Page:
When people say they want to defund the police, that’s generally supposed to mean that a police budget goes to zero. It’s come to mean that some amount of money is removed from their budget. The mayor of LA wants to cut $150M from the Los Angeles Police Department’s over $3B budget (page 152), a bit less than a 20% reduction. It’s not nothing, but it’s only a start.
My argument, which my wife says I’ve been making since we met a bit less than a decade ago, is that we fire every cop. We don’t fire them all across the country at the same time, but eventually, each police department at some point should have zero members. Police departments need a clean flush.
People point to the absolutely toxic openly racist police union president Bob Kroll in Minneapolis as the problem, but he was voted in by the overwhelming majority of police officers. He is a representation of the police, and without exception they all need to go. The same is true across the country. There is a systemic cultural problem in police departments across the country, and that culture cannot persist.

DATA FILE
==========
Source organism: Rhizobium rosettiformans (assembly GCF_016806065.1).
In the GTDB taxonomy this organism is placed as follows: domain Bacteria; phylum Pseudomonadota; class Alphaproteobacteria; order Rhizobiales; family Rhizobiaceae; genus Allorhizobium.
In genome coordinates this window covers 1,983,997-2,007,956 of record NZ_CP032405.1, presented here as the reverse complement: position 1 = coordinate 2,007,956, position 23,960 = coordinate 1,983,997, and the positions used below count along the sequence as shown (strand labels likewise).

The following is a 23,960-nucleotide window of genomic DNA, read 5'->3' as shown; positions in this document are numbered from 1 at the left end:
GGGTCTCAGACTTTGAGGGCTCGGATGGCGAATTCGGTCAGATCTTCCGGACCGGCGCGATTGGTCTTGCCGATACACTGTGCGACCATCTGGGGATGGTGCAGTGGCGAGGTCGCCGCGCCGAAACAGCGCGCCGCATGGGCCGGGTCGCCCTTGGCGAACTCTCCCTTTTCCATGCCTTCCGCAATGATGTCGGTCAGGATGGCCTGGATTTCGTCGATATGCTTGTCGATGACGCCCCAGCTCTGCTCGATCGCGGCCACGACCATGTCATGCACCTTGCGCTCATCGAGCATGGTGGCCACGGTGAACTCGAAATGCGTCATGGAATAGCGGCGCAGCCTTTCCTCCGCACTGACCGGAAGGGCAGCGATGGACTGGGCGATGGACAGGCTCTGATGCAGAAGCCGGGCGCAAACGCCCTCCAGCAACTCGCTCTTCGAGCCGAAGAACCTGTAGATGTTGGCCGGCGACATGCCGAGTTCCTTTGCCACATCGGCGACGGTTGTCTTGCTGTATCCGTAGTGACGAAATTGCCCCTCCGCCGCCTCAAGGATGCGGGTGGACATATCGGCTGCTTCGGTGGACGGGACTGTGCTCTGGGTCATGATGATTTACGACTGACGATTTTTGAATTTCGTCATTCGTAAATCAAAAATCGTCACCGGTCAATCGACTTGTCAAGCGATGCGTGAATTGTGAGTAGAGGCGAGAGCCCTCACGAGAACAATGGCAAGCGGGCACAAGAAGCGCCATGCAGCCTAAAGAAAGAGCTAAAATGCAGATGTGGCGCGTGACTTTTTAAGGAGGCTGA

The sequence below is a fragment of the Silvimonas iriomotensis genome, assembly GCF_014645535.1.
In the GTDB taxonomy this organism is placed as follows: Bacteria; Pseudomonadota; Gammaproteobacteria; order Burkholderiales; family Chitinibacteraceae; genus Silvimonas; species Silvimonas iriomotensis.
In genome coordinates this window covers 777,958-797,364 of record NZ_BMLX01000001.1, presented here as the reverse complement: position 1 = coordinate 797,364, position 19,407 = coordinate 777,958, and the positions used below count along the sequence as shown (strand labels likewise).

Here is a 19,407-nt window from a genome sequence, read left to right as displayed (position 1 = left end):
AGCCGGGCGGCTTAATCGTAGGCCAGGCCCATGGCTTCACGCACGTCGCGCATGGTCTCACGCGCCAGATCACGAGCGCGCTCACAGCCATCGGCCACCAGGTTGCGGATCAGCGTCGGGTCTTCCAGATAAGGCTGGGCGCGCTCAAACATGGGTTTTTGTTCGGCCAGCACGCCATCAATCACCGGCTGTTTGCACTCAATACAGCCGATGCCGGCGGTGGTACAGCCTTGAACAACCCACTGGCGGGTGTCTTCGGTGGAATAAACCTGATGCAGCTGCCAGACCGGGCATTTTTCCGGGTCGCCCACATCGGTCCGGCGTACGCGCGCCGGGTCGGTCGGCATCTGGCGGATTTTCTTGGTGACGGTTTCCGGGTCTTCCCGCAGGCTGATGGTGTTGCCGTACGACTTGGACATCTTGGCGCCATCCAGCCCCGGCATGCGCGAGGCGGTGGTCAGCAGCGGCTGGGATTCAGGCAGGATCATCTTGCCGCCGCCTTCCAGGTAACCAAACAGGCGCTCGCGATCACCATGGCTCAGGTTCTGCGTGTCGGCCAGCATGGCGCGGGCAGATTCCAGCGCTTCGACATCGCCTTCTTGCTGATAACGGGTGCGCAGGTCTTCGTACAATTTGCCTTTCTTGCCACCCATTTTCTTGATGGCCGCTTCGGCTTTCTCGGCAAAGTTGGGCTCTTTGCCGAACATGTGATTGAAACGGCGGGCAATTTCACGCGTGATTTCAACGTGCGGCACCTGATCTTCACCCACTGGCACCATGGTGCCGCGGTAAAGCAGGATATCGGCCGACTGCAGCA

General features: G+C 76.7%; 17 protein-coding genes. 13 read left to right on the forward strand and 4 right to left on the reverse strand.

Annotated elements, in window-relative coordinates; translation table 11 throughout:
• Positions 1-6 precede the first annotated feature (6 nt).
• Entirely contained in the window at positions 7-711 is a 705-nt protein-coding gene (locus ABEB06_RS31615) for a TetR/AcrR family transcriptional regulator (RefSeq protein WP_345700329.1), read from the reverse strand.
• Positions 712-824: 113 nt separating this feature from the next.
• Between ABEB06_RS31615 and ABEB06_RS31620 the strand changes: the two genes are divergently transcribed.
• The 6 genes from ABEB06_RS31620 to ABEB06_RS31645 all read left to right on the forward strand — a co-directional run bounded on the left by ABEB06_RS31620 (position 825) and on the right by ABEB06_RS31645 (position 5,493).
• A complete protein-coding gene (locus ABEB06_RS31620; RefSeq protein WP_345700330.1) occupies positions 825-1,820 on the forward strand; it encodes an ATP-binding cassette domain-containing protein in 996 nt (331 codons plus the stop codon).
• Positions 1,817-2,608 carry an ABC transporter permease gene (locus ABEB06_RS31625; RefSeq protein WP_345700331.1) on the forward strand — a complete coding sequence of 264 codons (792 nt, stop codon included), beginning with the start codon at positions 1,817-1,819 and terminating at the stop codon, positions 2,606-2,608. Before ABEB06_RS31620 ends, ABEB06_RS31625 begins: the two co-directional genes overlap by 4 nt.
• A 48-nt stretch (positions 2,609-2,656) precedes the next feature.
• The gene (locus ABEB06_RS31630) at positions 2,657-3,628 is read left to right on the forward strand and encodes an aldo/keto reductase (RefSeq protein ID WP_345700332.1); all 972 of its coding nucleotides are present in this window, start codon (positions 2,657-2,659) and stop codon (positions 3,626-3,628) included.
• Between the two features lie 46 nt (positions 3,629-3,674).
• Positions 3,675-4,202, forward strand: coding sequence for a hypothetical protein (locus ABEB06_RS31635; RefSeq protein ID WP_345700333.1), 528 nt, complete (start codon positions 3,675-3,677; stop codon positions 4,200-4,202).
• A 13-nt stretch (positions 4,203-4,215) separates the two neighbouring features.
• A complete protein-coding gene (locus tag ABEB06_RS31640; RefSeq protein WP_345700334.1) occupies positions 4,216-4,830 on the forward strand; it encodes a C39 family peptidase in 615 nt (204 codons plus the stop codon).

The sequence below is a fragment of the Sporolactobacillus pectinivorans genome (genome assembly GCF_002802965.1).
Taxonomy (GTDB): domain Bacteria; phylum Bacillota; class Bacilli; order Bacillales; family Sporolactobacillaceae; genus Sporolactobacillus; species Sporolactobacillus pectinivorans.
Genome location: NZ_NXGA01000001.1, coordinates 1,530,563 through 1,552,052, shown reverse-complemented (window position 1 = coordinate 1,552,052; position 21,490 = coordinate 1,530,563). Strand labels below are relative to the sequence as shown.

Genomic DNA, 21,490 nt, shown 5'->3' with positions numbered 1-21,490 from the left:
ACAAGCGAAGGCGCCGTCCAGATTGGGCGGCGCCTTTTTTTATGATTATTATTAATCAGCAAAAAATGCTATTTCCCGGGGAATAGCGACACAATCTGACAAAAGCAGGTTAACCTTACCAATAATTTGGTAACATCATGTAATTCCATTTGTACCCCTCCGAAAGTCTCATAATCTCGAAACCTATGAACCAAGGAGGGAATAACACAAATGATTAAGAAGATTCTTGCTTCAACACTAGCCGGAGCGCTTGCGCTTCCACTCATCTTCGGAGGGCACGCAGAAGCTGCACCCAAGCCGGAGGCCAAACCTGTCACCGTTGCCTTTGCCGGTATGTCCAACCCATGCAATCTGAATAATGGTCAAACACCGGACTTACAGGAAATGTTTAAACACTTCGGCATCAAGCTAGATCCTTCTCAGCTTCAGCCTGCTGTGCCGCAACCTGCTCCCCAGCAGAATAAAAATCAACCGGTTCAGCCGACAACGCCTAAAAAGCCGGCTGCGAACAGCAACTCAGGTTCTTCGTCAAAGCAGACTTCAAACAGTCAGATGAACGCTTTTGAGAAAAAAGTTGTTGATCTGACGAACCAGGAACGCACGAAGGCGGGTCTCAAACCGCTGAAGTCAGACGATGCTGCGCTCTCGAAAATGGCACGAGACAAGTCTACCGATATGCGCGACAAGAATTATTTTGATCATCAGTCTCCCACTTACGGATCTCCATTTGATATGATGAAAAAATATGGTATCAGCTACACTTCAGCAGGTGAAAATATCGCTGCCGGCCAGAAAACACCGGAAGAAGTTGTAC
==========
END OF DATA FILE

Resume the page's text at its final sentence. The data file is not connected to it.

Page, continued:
I believe there needs to be some form of law enforcement, but a very different one than we’ve seen. There’s a piece at Mother Jones, “What a World Without Cops Would Look Like,” where a Brooklyn College sociology professor is interviewed on the topic. That might be the most fleshed out piece that I’ve seen on the topic of defunding the police.
The main idea is that instead of police, money would be spent on community efforts, and alongside some amount of decriminalization, you obviate the need for the police in many instances. But there’s holes. I think some form of law enforcement would need to exist, but it would need to be very different from what we have currently. Any law enforcement agent needs to be licensed in the way medical professionals and lawyers are. Any law enforcement agent operating regularly in a city should live in that city. There should not be any cops that don’t live in the city.
What remains needs to be highly monitored and highly accountable, with strict limitations on use of force, and with independent review at every possible step.
Police are civilians. They are not military. Police should not have access to any equipment that you or I could not have. They should never act as a military force. Police firearms training is generally pretty limited. For departments like the NYPD, extremely so. Look into it and you’ll find many stories like “Cop accidentally shoots his sergeant instead of wild dog”—there’s a reason the NYPD is mandated to have heavy 12-pound triggers on their department-issue firearms.
In general, there should be specific regular training for anyone carrying a firearm in an official capacity, and that should be rare. Having a gun is a profound responsibility. Most people are not equipped for that. Why do we assume police are?